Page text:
Just as an aside – We have long believed the Rev. Wright controversy would help Obama in the long run – The endless unfair repeating of the nasty clips was over the top and we are under no illusion that just as bad stuff from Graham (worse, in many ways), Hagee, et all will harm McCain. But Obama’s campaign is and was far more threatned by Muslim smears (a total dealbreaker with a far higher proportion of voters), than by his controvrsial Christian pastor. This is the blessing in disguise – We just tune into CNN and Cambell Brown is asking guests to respond to ridiculous Jonah Goldbergs objections to Obama – an early sign that Obama won the day. Anyway – a controversy about Obama’s Christianity is one that Obama welcomes. Newt may think Jesus was a white Republican or maybe he thinks others think that (Newt’s religion is unconvincing), but that’s another debate Obama will benefit from – esp now that those very useful Muslim smears have been undermined by Christian controversy/

  13. Comment says

    Just a note – David Gregory’s new show nees some work – The faux-fastball type Q&A segment and the intro graphics are a bore.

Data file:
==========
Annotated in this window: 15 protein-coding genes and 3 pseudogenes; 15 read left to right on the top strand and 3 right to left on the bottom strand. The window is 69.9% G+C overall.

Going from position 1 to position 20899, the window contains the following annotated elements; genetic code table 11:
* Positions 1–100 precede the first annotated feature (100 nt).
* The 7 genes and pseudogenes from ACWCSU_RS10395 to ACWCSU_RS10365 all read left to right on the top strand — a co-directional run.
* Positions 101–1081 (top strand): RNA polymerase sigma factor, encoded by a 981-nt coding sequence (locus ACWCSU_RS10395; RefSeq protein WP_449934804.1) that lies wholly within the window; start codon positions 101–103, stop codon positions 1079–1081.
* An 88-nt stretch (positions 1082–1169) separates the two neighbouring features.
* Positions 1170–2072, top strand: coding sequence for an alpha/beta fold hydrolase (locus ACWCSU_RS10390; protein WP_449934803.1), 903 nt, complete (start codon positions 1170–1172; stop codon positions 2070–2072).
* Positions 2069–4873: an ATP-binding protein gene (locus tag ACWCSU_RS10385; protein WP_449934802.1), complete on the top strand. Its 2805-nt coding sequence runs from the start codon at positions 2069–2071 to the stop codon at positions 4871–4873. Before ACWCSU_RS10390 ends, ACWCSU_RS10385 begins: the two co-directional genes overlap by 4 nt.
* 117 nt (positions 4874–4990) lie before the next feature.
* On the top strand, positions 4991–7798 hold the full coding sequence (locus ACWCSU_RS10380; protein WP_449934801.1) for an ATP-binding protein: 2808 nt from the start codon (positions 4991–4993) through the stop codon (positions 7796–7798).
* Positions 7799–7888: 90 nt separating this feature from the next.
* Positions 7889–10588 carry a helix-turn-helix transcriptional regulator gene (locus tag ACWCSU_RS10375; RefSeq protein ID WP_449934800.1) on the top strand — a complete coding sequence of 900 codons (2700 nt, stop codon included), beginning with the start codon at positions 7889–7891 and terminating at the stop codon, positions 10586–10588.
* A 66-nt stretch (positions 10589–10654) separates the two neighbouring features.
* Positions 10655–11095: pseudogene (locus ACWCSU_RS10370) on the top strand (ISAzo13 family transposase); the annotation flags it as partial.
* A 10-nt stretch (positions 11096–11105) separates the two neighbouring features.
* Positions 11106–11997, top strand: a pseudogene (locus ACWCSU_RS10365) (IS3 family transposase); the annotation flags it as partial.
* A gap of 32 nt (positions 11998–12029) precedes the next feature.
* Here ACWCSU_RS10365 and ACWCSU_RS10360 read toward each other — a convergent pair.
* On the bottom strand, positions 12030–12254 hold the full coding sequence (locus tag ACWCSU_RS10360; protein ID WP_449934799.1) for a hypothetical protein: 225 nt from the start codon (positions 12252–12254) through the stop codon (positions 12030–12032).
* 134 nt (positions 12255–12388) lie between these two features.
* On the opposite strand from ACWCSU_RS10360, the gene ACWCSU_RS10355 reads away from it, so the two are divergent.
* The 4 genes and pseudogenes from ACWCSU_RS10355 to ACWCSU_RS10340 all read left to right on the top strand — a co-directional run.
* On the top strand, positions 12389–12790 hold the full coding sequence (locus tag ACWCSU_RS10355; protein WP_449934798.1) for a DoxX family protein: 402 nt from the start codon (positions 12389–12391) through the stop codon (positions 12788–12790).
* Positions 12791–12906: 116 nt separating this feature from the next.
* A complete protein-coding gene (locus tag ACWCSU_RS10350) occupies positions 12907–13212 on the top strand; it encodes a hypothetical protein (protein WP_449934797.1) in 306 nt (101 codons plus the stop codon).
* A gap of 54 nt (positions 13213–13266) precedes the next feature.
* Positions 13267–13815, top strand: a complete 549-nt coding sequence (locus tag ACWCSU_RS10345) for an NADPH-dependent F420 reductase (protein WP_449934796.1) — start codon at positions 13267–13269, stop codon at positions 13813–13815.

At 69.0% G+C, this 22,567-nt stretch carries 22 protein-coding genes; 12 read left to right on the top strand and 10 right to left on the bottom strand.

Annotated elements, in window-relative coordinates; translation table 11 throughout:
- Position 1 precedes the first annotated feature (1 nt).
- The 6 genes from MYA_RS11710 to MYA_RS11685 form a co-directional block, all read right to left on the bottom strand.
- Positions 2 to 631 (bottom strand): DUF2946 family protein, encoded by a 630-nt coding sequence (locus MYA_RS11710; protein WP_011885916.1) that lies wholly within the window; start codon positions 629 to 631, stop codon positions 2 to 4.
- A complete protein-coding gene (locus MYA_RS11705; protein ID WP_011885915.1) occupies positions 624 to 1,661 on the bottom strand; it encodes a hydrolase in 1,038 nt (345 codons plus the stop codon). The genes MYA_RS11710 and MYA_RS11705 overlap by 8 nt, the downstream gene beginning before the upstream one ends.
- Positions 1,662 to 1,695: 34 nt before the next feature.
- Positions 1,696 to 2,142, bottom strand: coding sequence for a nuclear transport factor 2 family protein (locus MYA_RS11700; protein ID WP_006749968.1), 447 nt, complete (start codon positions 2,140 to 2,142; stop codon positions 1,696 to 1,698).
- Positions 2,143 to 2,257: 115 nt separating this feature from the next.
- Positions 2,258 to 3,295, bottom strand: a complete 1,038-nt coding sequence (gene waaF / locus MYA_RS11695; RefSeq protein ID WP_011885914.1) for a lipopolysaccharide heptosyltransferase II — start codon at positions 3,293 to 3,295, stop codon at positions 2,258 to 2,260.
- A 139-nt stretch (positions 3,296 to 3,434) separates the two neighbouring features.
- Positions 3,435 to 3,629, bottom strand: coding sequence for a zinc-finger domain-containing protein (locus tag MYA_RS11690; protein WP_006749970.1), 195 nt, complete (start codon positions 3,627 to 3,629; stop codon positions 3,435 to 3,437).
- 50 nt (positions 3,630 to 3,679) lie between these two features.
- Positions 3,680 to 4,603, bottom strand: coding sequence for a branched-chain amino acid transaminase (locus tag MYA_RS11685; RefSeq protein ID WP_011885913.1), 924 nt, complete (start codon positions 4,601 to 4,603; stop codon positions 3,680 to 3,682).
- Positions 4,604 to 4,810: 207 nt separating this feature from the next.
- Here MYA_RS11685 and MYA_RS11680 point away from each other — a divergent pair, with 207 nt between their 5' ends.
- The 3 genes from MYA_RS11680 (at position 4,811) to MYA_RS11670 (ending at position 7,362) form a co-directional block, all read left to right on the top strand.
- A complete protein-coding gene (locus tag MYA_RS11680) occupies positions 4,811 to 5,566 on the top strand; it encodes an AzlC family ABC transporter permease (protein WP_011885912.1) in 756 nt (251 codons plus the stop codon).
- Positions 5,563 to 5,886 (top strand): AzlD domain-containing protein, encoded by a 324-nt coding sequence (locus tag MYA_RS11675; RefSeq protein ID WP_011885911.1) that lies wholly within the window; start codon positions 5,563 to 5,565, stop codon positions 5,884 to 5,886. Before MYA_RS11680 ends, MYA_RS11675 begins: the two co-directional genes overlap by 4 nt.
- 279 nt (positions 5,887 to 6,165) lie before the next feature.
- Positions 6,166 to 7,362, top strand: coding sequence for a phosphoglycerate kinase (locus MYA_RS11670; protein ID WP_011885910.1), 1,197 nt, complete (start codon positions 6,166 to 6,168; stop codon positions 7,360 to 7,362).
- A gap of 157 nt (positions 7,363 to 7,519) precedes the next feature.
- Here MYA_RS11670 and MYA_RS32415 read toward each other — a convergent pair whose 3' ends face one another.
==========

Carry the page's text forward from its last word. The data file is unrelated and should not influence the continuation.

re Obama’s speech – Gergin is correct when he notes Obama speaks as adult to adults. So otherwise ordinary speeches seem fresh and new. Dem Polticians, we have long noted – (esp HRC and Gore) have a tendency to infantalize their rhetoric, whilst Republicans like Bush tend to retard theirs. So you have a result that campaigns either sound pitched to the immature (Dems) or the developmentally disabled (GOP) and so we all forget what normal is.

    re Conrad Black = They’re after his son now …

  14. Comment says

    Mean to say the big issue is delegates – That’s all that counts. Getting the nomination is goal number one – No matter what – That means staying strong re Florida and Michigen and making them live with their rule gamesmanship. The general election is so far off (but so near) – We happen to think McCain is a better shot than most people thinks and he may well win over HRC or Obama. McCain, it should be said, will benefit for being loathed by the venomous right.

  15. Comment says

    The general trust of the political analysis of the speech was wrong, imo. Tweety was full of hollow praise, but he’ll be a semi covert McCain supporter. But many asked whether the speech would help Obama in Penn or Indian – We think not. But it set the parameters of debate and that will help in the general election and he’ll have time to build his case with doubters over time and his troubles now will semi innoculate him. But Penn and Indiana are too soon and HRC is too safe an alternative for white Dems.